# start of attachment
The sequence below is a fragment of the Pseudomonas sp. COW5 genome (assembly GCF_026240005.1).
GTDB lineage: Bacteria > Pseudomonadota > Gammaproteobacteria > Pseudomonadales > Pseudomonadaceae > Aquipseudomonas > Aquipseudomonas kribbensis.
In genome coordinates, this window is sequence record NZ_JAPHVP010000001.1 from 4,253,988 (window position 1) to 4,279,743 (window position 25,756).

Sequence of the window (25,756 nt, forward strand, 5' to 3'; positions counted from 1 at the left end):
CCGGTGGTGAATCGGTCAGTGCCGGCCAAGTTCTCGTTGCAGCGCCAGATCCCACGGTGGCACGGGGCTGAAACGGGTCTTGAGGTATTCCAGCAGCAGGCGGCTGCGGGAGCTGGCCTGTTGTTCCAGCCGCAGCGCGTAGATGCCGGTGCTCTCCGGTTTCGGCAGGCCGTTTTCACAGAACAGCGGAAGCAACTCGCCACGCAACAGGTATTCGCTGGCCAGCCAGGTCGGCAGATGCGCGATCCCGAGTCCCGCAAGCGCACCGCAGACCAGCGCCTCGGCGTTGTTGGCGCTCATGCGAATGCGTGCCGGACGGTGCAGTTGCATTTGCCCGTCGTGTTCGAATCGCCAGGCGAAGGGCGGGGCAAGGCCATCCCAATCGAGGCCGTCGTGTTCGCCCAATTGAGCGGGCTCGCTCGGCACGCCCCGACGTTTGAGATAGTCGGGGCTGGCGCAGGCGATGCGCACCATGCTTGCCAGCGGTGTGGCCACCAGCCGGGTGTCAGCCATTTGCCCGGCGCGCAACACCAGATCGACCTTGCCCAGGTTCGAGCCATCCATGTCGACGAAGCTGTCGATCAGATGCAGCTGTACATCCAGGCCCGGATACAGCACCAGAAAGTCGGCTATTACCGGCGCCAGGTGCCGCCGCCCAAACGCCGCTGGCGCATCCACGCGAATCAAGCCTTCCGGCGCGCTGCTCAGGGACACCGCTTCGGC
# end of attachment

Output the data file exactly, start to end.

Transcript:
The sequence below is a fragment of the Pseudomonas sp. COW5 genome (assembly GCF_026240005.1).
GTDB lineage: Bacteria > Pseudomonadota > Gammaproteobacteria > Pseudomonadales > Pseudomonadaceae > Aquipseudomonas > Aquipseudomonas kribbensis.
In genome coordinates, this window is sequence record NZ_JAPHVP010000001.1 from 4,253,988 (window position 1) to 4,279,743 (window position 25,756).

Sequence of the window (25,756 nt, forward strand, 5' to 3'; positions counted from 1 at the left end):
CCGGTGGTGAATCGGTCAGTGCCGGCCAAGTTCTCGTTGCAGCGCCAGATCCCACGGTGGCACGGGGCTGAAACGGGTCTTGAGGTATTCCAGCAGCAGGCGGCTGCGGGAGCTGGCCTGTTGTTCCAGCCGCAGCGCGTAGATGCCGGTGCTCTCCGGTTTCGGCAGGCCGTTTTCACAGAACAGCGGAAGCAACTCGCCACGCAACAGGTATTCGCTGGCCAGCCAGGTCGGCAGATGCGCGATCCCGAGTCCCGCAAGCGCACCGCAGACCAGCGCCTCGGCGTTGTTGGCGCTCATGCGAATGCGTGCCGGACGGTGCAGTTGCATTTGCCCGTCGTGTTCGAATCGCCAGGCGAAGGGCGGGGCAAGGCCATCCCAATCGAGGCCGTCGTGTTCGCCCAATTGAGCGGGCTCGCTCGGCACGCCCCGACGTTTGAGATAGTCGGGGCTGGCGCAGGCGATGCGCACCATGCTTGCCAGCGGTGTGGCCACCAGCCGGGTGTCAGCCATTTGCCCGGCGCGCAACACCAGATCGACCTTGCCCAGGTTCGAGCCATCCATGTCGACGAAGCTGTCGATCAGATGCAGCTGTACATCCAGGCCCGGATACAGCACCAGAAAGTCGGCTATTACCGGCGCCAGGTGCCGCCGCCCAAACGCCGCTGGCGCATCCACGCGAATCAAGCCTTCCGGCGCGCTGCTCAGGGACACCGCTTCGGC